Ken Robinson, creativity, and the Element

Back in February 2006, Sir Ken Robinson mesmerized the audience at the TED conference with his speech, Do schools kill creativity? The video has been viewed over 20 million times on Youtube so far. It was a defining moment for TED, making Ken Robinson somewhat of a figurehead for TED Talks. In his latest book, The Element — How finding your passion changes everything, he gives another inspiring insight into the field of human creativity and its limitless opportunities. He urges us to search for our very own Element, the point where natural talent meets personal passion.

Most adults have difficulties to recognize their own potential. They underestimate their capabilities, never getting any sense of fulfillment in their lives. But, we all have natural talents that only need to be discovered. We need to find out where our capabilities lie, and what we love to do in order to get in touch with our authentic self. Rooted in outdated paradigms from the industrial age we still waste scandalous amounts of human talents. It is like a second climate crisis — a crisis of human resources. Finding the Element is not only essential for personal fulfillment, it is a cultural issue as well as an economic necessity.

“The Element has two main features, and there are two conditions for being in it. The features are aptitude and passion. The conditions are attitude and opportunity. The sequence goes something like this: I get it; I love it; I want it; Where is it?” — Sir Ken Robinson, The Element

This marks a shift in consciousness. About two centuries ago, Enlightenment provided the philosophical background for the industrial revolution which led to a mechanistic and linear view of the world. The old models of linearity have been broken down for some time now. In order to solve the pressing problems of our time we need a completely new way of thinking, based on creativity and self-assurance. On a personal level, we need to be able to create our own work, and to collaborate with other people in the process of doing it.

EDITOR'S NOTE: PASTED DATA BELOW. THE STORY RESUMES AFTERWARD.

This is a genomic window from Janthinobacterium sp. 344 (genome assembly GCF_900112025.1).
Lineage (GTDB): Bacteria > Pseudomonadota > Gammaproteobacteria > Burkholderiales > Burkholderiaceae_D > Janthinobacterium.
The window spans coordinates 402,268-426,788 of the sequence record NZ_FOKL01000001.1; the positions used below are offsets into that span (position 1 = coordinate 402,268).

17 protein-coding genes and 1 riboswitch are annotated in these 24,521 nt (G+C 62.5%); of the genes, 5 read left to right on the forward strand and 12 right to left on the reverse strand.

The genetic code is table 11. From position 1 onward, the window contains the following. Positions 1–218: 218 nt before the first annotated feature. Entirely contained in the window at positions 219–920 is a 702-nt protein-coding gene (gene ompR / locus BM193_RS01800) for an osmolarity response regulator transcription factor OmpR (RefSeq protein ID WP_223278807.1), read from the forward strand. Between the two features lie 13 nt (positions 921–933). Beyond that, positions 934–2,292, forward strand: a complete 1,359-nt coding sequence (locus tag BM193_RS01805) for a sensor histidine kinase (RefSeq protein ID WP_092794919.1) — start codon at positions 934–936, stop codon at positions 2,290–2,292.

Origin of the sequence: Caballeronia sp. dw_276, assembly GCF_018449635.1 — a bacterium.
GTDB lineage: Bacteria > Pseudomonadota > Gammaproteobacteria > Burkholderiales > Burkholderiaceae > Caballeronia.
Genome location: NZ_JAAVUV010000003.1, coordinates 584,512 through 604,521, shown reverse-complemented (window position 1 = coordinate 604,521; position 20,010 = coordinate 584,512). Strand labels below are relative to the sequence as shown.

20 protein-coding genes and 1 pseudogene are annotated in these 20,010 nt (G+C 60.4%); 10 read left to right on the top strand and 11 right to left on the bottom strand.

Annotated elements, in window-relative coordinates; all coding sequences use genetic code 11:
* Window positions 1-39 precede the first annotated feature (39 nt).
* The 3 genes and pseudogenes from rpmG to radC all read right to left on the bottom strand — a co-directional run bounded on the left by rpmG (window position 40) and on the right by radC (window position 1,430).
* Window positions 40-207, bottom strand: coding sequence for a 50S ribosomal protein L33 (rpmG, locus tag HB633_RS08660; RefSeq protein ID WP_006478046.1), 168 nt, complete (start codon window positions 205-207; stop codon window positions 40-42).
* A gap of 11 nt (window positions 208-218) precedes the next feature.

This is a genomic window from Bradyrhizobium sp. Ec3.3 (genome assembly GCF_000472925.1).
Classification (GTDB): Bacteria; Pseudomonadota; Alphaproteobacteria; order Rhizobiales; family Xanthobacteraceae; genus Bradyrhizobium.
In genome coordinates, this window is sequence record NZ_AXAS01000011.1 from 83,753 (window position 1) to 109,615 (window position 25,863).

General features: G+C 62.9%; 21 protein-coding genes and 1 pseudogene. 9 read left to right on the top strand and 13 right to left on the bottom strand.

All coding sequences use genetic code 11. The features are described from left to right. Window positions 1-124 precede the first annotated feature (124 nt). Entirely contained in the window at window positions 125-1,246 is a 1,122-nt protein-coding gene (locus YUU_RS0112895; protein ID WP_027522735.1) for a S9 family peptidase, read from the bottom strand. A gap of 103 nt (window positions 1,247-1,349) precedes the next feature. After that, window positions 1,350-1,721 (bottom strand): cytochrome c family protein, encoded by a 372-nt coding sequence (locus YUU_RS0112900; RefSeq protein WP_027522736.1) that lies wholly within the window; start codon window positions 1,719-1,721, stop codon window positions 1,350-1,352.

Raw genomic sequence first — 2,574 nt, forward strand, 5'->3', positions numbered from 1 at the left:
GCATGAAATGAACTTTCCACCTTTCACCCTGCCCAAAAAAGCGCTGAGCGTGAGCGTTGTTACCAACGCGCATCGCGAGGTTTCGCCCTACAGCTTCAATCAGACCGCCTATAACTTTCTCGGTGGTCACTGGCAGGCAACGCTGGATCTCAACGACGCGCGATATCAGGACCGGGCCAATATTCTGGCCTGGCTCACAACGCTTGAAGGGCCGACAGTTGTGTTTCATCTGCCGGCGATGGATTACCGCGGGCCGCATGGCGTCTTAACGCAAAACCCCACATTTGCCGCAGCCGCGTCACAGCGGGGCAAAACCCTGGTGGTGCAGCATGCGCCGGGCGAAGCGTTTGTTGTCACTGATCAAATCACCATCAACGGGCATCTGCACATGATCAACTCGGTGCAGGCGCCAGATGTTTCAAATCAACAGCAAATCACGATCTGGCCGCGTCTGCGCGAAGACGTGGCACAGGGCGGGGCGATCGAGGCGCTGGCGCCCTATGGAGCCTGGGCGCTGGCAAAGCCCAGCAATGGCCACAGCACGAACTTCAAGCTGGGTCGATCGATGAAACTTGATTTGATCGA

Ken Robinson tells the stories of creative people and their remarkable journeys to happiness, fulfillment, and success. The message is that people achieve their best when they do what they love, and that it is never too late to reach out for it. Talking about himself he reveals part of what makes him such a great presenter — the ability to connect to other people.

“We’ve all had experiences where twenty minutes can feel like nine hours. At those times, we’re not in the zone. […] For me, this time shift […] happens most often when I’m working with people, and especially when I’m giving presentations. […] For the first five or ten minutes, I’m feeling for the energy in the room and trying things out to catch the right wavelength there. Those first minutes can feel slow. But then, when I do make the connection, I slip into a different gear. When I have the pulse of the room with me, I feel a different energy — and I think they do too — which carries us forward at a different pace and in a different space.” — Sir Ken Robinson, The Element

The Element is an inspiring book about finding the own potential, enriching our lives, and relating to the cultural, economical, and ecological challenges we all face. We have to find the conditions under which people flourish and to remove those that prevent it from happening. In January 2009, Ken Robinson talked about his book at the Los Angeles Public Library. Paraphrasing Michelangelo he said: “The problem for human beings is not that we aim too high and fail; much more often it’s that we aim too low and succeed…”